Systematic comparison of single-cell and single-nucleus RNA-sequencing methods


The scale and capabilities of single-cell RNA-sequencing methods have expanded rapidly in recent years, enabling major discoveries and large-scale cell mapping efforts. However, these methods have not been systematically and comprehensively benchmarked. Here, we directly compare seven methods for single-cell and/or single-nucleus profiling—selecting representative methods based on their usage and our expertise and resources to prepare libraries—including two low-throughput and five high-throughput methods. We tested the methods on three types of samples: cell lines, peripheral blood mononuclear cells and brain tissue, generating 36 libraries in six separate experiments in a single center. To directly compare the methods and avoid processing differences introduced by the existing pipelines, we developed scumi, a flexible computational pipeline that can be used with any single-cell RNA-sequencing method. We evaluated the methods for both basic performance, such as the structure and alignment of reads, sensitivity and extent of multiplets, and for their ability to recover known biological information in the samples.

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Fig. 1: Study overview.
Fig. 2: Performance metrics for mixture experiments.
Fig. 3: PBMCs sensitivity.
Fig. 4: Cortex nuclei sensitivity.
Fig. 5: Cell type identification and assignment in PBMCs.
Fig. 6: Cell type identification and assignment in cortex nuclei.

Data availability

RNA-seq data generated in this project are available from the Gene Expression Omnibus with accession number GSE132044 and the Single Cell Portal with accession numbers SCP424, SCP425 and SCP426. Source data for Figs. 2–6 are presented with the paper.

Code availability

The scumi Python package is available freely from bitbucket repository at and as Supplementary code. The R scripts (used to assign cell types to clusters based on a set of marker genes, for parameter selecting for clustering analysis and for filtering low-quality cells) are available from bitbucket repository at

Change history

  • 27 April 2020

    An amendment to this paper has been published and can be accessed via a link at the top of the paper.


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We especially thank M. Chatterjee, A. Ratner and S. Boswell of the Single Cell Core at Harvard Medical School for performing the inDrops experiments. We are grateful to A. Neumann, J. Lee, D. Dionne and N. Sharif for assistance with project coordination; A. Klein for helpful discussions and suggestions; R. Kirchner for advice on inDrops data analysis; D. Leib for advice on CEL-Seq2 data analysis; B. Li for advice on PBMC data analysis; K. Shekhar for precision analysis in cell line mixture data; M. Cuoco for sample transportation; Broad Flow Cytometry Facility for cell sorting; Broad Genomics Platform for sequencing; and L. Gaffney for assistance with figures. Work was supported by the Klarman Cell Observatory, the Manton Foundation and the BRAIN Initiative (grant no. 1U19 MH114821, A.R.). A.R. is an Investigator of the Howard Hughes Medical Institute. This publication is part of the Human Cell Atlas at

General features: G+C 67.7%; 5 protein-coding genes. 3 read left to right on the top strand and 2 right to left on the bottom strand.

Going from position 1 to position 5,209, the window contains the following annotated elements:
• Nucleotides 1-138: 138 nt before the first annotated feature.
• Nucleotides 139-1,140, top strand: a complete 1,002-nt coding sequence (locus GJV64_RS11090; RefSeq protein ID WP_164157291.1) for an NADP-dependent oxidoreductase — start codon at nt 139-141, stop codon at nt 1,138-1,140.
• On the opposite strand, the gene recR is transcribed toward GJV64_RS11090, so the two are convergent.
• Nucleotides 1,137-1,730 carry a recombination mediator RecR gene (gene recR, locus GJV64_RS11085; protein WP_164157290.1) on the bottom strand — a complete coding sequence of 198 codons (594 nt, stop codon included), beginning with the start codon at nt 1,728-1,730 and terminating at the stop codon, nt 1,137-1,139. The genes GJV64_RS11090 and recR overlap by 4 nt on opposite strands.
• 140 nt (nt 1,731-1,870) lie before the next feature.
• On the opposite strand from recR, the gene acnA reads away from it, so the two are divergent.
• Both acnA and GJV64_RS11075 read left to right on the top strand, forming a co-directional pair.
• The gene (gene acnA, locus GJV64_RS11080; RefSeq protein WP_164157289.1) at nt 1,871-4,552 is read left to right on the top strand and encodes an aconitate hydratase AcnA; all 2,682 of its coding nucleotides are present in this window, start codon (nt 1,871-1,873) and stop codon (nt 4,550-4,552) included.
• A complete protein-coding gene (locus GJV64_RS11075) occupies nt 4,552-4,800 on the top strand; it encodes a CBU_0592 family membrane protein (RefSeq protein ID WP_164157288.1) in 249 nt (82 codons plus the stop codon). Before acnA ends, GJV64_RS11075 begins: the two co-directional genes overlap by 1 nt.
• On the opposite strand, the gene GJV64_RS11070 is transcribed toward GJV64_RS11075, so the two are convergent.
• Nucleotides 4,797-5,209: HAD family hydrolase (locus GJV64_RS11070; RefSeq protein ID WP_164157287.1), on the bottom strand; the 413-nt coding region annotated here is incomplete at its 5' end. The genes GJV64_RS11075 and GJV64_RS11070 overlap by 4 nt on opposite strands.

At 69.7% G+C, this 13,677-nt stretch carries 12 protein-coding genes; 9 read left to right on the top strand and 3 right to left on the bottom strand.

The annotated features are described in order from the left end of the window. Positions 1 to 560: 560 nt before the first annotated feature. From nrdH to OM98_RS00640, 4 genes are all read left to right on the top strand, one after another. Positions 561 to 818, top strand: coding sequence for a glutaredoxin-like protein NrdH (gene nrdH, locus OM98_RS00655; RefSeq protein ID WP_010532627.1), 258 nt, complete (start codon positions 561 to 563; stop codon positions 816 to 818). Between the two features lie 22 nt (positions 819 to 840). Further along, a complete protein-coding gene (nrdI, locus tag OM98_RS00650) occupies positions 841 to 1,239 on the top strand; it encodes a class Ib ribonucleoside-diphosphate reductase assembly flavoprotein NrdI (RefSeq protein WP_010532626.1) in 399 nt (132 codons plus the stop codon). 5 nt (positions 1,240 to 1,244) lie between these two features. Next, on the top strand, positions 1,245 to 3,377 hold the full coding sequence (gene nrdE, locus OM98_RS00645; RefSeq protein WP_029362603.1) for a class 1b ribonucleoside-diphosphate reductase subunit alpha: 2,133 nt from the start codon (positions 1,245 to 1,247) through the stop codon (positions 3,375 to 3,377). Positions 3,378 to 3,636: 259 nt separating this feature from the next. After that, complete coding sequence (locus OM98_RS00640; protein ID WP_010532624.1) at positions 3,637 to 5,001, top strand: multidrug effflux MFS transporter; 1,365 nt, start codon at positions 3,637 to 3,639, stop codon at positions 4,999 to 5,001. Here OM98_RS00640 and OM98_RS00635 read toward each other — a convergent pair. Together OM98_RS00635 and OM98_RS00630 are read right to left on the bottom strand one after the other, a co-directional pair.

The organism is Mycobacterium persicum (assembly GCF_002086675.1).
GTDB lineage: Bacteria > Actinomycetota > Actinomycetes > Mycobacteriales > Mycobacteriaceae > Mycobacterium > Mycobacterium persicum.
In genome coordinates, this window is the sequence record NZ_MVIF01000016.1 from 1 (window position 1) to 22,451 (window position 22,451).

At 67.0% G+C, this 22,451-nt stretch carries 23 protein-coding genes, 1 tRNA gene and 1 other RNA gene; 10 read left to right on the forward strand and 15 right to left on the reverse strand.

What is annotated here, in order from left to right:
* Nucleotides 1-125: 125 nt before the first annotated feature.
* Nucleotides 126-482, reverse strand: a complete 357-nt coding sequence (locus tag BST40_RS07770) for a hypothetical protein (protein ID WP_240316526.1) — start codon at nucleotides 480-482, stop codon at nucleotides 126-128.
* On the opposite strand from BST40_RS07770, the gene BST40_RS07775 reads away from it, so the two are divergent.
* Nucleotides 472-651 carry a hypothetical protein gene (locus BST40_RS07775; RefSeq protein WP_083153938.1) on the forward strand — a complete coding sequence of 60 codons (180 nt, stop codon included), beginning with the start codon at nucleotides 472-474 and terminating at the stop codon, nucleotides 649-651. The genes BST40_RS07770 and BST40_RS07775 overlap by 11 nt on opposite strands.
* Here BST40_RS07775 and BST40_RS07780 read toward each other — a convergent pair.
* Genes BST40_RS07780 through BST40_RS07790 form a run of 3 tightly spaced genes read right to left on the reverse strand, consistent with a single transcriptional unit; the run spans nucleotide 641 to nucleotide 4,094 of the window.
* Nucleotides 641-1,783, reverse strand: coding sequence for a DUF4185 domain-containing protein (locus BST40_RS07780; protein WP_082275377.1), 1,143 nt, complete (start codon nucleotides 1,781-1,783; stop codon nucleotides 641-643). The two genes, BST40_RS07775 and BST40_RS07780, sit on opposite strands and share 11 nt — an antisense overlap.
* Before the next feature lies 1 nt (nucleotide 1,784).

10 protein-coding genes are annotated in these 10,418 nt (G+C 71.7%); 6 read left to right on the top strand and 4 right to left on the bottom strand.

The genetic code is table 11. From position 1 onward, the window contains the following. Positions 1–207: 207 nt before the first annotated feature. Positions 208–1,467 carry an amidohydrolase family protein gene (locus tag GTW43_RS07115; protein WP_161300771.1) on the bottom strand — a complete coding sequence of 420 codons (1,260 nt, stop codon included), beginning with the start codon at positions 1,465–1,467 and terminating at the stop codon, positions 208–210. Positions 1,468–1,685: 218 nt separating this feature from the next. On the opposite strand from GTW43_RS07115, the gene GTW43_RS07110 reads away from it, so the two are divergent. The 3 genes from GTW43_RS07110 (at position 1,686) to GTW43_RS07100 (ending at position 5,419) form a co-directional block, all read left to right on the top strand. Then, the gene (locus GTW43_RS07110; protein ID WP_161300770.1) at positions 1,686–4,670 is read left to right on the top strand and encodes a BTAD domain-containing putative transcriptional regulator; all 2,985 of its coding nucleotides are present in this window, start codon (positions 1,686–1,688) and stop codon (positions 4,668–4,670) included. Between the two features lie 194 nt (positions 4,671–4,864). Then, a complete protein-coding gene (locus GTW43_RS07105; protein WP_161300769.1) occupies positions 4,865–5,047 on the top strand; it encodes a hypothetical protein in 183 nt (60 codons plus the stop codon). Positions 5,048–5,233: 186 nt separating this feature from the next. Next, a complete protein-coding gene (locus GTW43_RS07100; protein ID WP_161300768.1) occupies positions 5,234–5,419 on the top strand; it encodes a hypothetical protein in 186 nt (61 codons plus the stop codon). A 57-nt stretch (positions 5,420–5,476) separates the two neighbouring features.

Author information




J.Z.L., A.K.S., O.R.-R. and A.R. conceived the research. X.A., C.C.H., N.D.M., T.K.H., M.H.W., T.B., L.T.N., J.Y.H.K., S.C. and S.L. performed the scRNA-seq experiments. X.A. and C.C.H. organized the sequencing. X.A. prepared the bulk RNA-seq libraries. J.D. created the scumi pipeline. J.D., S.K.S., A.-C.V., A.J.K. and J.Z.L. analyzed the data. M.S.K. contributed an optimized Smart-seq2 protocol. J.Y.H.K. prepared the cell lines. A.-C.V. and W.G. prepared the PBMCs. B.B. prepared the mouse cortex. J.Z.L., N.H., O.R.-R., A.K.S., A.-C.V. and A.R. provided supervisory guidance. J.D., X.A., S.K.S., C.C.H., T.K.H., M.H.W., T.B., J.Y.H.K., A.-C.V., A.R. and J.Z.L. wrote the paper. All authors assisted in editing the paper.

Corresponding author

Correspondence to Joshua Z. Levin.

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Competing interests

A.R. is a founder and equity holder in Celsius Therapeutics; an equity holder in Immunitas; and an SAB member of Syros Pharmaceuticals, Neogene Therapeutics and Thermo Fisher Scientific. A.K.S. is a founder of, and consultant for, Honeycomb Biotechnologies, Inc., which manufactures Seq-Well peripherals. A.K.S. and A.R. are also named inventors on patents filed by the Broad Institute related to either Drop-seq (A.R. and A.K.S.), DroNc-seq (A.R.) or Seq-Well (A.K.S). The interests of A.K.S. and A.R. were reviewed and are subject to a management plan overseen by their institutions in accordance with their conflict of interest policies. The other authors declare no competing interests.

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Publisher’s note Springer Nature remains neutral with regard to jurisdictional claims in published maps and institutional affiliations.

Extended data

Extended Data Fig. 1 Description of scRNA-seq methods evaluated.

Salient details for seven protocols tested in this paper. Adapted from Figure 2 of ref. 16.